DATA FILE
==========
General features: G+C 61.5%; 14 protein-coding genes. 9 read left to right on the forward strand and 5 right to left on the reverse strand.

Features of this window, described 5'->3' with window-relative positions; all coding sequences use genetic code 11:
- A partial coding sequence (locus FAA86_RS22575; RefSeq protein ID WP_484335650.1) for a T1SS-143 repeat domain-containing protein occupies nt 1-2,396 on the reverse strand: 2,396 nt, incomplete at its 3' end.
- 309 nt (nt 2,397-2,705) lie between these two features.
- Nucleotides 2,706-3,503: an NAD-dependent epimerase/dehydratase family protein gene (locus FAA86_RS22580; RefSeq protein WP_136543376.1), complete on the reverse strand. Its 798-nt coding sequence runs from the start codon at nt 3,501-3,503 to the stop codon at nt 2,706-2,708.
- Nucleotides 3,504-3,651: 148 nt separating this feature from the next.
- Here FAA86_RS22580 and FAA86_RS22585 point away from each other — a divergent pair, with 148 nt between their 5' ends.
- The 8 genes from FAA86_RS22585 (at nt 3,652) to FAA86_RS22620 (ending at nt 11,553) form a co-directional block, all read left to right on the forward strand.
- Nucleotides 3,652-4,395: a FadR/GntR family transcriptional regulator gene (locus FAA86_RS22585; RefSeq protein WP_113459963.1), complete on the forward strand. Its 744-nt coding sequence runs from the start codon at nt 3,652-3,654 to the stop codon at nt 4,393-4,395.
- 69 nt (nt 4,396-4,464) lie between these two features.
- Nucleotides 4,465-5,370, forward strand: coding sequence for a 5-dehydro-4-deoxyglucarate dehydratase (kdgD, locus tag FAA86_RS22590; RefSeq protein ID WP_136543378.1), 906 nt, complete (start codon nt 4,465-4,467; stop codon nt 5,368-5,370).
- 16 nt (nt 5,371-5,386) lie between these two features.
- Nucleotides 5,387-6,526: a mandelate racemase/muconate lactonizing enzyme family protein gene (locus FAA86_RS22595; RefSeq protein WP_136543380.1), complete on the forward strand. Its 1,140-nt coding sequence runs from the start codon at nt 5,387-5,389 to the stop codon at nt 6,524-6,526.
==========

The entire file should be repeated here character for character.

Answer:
General features: G+C 61.5%; 14 protein-coding genes. 9 read left to right on the forward strand and 5 right to left on the reverse strand.

Features of this window, described 5'->3' with window-relative positions; all coding sequences use genetic code 11:
- A partial coding sequence (locus FAA86_RS22575; RefSeq protein ID WP_484335650.1) for a T1SS-143 repeat domain-containing protein occupies nt 1-2,396 on the reverse strand: 2,396 nt, incomplete at its 3' end.
- 309 nt (nt 2,397-2,705) lie between these two features.
- Nucleotides 2,706-3,503: an NAD-dependent epimerase/dehydratase family protein gene (locus FAA86_RS22580; RefSeq protein WP_136543376.1), complete on the reverse strand. Its 798-nt coding sequence runs from the start codon at nt 3,501-3,503 to the stop codon at nt 2,706-2,708.
- Nucleotides 3,504-3,651: 148 nt separating this feature from the next.
- Here FAA86_RS22580 and FAA86_RS22585 point away from each other — a divergent pair, with 148 nt between their 5' ends.
- The 8 genes from FAA86_RS22585 (at nt 3,652) to FAA86_RS22620 (ending at nt 11,553) form a co-directional block, all read left to right on the forward strand.
- Nucleotides 3,652-4,395: a FadR/GntR family transcriptional regulator gene (locus FAA86_RS22585; RefSeq protein WP_113459963.1), complete on the forward strand. Its 744-nt coding sequence runs from the start codon at nt 3,652-3,654 to the stop codon at nt 4,393-4,395.
- 69 nt (nt 4,396-4,464) lie between these two features.
- Nucleotides 4,465-5,370, forward strand: coding sequence for a 5-dehydro-4-deoxyglucarate dehydratase (kdgD, locus tag FAA86_RS22590; RefSeq protein ID WP_136543378.1), 906 nt, complete (start codon nt 4,465-4,467; stop codon nt 5,368-5,370).
- 16 nt (nt 5,371-5,386) lie between these two features.
- Nucleotides 5,387-6,526: a mandelate racemase/muconate lactonizing enzyme family protein gene (locus FAA86_RS22595; RefSeq protein WP_136543380.1), complete on the forward strand. Its 1,140-nt coding sequence runs from the start codon at nt 5,387-5,389 to the stop codon at nt 6,524-6,526.